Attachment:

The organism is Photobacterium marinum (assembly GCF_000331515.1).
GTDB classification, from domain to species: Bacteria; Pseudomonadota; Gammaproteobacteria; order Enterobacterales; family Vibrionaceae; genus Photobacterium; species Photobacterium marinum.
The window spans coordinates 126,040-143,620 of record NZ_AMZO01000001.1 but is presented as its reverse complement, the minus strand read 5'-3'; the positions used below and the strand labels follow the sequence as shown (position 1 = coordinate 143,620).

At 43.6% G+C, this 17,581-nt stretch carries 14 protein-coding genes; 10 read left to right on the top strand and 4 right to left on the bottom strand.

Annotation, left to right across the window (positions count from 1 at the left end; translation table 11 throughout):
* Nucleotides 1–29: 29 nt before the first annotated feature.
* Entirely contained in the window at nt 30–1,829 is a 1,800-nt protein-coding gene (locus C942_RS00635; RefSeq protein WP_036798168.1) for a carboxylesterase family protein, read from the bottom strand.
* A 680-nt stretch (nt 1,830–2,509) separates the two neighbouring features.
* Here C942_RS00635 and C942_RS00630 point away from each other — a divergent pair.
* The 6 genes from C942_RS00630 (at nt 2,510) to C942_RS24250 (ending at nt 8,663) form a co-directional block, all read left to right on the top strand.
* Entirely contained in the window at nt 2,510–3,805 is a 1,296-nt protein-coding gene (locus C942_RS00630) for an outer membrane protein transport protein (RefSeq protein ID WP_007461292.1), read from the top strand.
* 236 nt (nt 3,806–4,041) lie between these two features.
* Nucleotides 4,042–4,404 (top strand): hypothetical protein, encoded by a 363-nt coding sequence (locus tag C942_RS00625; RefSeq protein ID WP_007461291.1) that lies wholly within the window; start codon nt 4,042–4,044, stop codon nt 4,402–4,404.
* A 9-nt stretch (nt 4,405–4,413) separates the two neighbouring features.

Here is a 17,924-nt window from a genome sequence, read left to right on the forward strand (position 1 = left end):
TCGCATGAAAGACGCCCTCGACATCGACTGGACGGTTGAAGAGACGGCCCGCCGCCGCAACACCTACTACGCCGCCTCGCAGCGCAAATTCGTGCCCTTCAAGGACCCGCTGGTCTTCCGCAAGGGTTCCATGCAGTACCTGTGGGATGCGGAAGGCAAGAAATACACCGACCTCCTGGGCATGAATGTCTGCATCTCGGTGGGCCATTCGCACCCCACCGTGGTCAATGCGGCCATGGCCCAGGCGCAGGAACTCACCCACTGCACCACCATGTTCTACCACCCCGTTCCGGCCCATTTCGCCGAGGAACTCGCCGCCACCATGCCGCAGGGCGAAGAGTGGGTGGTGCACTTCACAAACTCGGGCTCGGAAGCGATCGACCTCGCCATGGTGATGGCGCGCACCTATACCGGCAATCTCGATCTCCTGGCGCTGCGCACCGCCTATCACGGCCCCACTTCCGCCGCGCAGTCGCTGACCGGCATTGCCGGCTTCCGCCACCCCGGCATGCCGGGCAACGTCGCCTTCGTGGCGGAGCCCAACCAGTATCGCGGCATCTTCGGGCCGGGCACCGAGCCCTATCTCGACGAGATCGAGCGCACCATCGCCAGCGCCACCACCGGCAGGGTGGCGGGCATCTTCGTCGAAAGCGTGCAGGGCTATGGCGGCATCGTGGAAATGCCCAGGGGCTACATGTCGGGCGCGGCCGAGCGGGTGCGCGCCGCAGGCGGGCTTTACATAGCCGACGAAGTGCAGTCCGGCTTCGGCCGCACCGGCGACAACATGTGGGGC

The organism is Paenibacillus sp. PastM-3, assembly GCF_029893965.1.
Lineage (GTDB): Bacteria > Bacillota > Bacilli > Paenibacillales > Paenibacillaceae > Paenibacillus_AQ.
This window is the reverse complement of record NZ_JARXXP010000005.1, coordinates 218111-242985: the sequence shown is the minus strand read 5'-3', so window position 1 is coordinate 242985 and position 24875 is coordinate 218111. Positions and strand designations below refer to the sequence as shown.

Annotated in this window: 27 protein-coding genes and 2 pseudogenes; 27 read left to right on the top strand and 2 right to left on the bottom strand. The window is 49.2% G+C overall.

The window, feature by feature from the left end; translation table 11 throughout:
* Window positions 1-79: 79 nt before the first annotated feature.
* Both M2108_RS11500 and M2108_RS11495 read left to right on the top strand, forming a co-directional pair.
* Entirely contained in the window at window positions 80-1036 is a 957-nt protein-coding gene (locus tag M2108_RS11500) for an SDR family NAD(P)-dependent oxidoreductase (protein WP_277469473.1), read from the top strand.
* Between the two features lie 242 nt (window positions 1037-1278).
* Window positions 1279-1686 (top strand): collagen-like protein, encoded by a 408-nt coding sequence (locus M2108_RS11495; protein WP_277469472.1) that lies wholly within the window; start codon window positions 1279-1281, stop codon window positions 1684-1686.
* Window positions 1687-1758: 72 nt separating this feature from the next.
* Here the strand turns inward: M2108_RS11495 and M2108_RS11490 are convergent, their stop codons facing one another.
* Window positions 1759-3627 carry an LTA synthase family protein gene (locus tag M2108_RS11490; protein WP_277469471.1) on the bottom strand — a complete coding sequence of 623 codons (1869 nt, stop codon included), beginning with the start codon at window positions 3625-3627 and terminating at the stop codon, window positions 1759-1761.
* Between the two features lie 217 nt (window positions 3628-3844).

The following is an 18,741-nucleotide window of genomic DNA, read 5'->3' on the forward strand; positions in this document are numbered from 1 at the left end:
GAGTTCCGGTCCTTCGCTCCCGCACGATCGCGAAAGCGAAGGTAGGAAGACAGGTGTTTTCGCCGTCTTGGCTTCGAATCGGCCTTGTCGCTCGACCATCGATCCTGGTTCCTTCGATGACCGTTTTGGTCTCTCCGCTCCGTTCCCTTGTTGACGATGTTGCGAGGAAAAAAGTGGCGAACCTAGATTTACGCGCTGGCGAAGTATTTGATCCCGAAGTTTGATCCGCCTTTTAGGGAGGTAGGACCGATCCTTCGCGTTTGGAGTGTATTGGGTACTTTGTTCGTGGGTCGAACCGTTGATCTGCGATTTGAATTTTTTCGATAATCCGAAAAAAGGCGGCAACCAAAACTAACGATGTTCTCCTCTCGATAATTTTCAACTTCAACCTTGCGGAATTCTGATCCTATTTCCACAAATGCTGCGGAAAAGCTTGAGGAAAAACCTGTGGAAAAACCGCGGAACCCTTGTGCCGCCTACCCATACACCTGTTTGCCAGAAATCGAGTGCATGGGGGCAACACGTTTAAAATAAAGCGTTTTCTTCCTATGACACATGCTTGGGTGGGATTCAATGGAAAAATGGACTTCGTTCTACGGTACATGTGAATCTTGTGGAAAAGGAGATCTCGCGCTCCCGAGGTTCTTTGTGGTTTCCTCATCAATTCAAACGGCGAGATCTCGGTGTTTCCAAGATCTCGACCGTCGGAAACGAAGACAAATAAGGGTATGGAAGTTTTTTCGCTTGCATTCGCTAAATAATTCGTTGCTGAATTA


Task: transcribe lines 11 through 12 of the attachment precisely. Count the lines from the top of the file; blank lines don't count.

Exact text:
* Entirely contained in the window at nt 2,510–3,805 is a 1,296-nt protein-coding gene (locus C942_RS00630) for an outer membrane protein transport protein (RefSeq protein ID WP_007461292.1), read from the top strand.
* 236 nt (nt 3,806–4,041) lie between these two features.